Vermont June 13, 2016
10 Things You Can’t Do In Vermont Anymore… But Wish You Could
Vermonters are known for liking things the way they are and oppose people who come in and try to change how life works in our little state. Thankfully our favorite things are usually nature-based, so land trusts, state parks and forests will always be our natural playgrounds. However, sometimes change is inevitable and it does make us think back about the past. Here are a few things that we may or may not miss, but we certainly remember them.
Before there was Walmart, there was Ames. OK, maybe Ames isn't the top of your wish list of places to go, but it certainly brings back memories!
2. Earth Peoples Park
This 592-acre parcel of land in Norton was purchased in 1970 for $38,000 and was bought sight unseen from Strout Realty, a mail-order land catalog. Some of the down payment came from donations raised at the 1969 Woodstock Music & Art Festival. The underlying principle was that the land would be legally open to anyone who wished to visit, camp, or homestead upon it, rent free for as long as one desired. Life at the Earth People’s Park welcomed all those who wished, rent free, from 1970 to 1994, until the land was returned to the State of Vermont and is now Black Turn Brook State Forest. This life isn’t for everyone, but those who share the original ideals miss their former lifestyle here.
3. Roller rink skating
Roller rinks were once a popular place for kids and adults alike. If you're missing this retro activity you're in luck! Skateland in Essex is a blast from the past and is a huge indoor roller skating rink with a state of the art light show, music, snack bar and good times had by all!
4. Affordable ski passes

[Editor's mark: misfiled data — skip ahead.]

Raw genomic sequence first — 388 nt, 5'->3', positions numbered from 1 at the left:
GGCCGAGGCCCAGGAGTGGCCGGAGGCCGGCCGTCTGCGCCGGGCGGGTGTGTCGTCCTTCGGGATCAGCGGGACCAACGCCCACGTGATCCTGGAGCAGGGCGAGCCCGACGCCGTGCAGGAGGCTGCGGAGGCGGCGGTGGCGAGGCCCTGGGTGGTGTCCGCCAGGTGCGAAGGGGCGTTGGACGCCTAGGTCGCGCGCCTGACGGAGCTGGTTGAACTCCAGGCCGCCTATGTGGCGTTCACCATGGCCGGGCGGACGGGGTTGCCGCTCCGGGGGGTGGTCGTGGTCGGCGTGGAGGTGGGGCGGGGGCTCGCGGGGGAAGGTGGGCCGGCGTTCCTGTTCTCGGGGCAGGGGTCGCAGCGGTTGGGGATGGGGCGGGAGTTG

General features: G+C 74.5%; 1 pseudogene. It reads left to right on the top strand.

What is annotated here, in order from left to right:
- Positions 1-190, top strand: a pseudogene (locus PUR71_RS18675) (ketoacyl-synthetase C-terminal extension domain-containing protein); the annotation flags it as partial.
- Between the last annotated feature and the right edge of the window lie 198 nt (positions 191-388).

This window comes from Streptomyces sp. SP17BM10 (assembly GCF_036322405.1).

Remember the good old days when ski lift passes didn't break the bank? Me too. However, there are still some smaller mountains that offer specials, such as Cochrans who offers $5 night skiing on Friday nights.
5. Drive in movies
Nothing beats a drive in movie when it comes to nostalgia. The Sunset Drive-in Theatre in Colchester still provides movies on 4 different screens and all the same excitement as you remember. The sound is better these days as you can tune into the screen via radio station instead of the scratchy speakers you'd put in your window!
6. Our favorite eateries
It has been said that if you want to make a million dollars in the restaurant industry, spend $2 million. This may be more true than we would like as some of our favorite restaurants all over Vermont are closing. Pictured is Gracie's in Stowe, a family favorite place for over 25 years which closed its doors this spring.
7. Hot Dog Lady
The Hot Dog Lady, whose real name was Lois Bodoky, provided hot dogs for over three decades on Church Street in Burlington and passed away at the age of 91. Distinctly known for her beehive hairdo and cat eye glasses, Bodoky sold her first hot dogs for 55 cents and soda for 5 cents. This picture is from the Queen City Ghostwalk in Burlington, which was called the "Best Scary Stroll" by Yankee Magazine. Oh the ghosts of hot dogs past...
8. Alpine slide
The alpine slide in Stowe may be closed and replaced by zip lines, but if you're looking for some old fashioned sliding on concrete you can still head over to Bromley Mountain. Don't worry, you can still have hours of fun getting road rash!
9. Small ski areas
Small ski areas can't compete with the big resorts these days. We have fond memories of places like Ascutney Mountain in Brownsville closed its doors, or rather their lifts, in 2010.
10. Santa's Land
Many good times were had at Santa's Land in Putney, but the upkeep became too much and the park suffered. Now it is permanently closed.
It’s our duty to make changes in Vermont if they’re for the better. But, if it ain’t broke, by Jeezum, don’t fix it!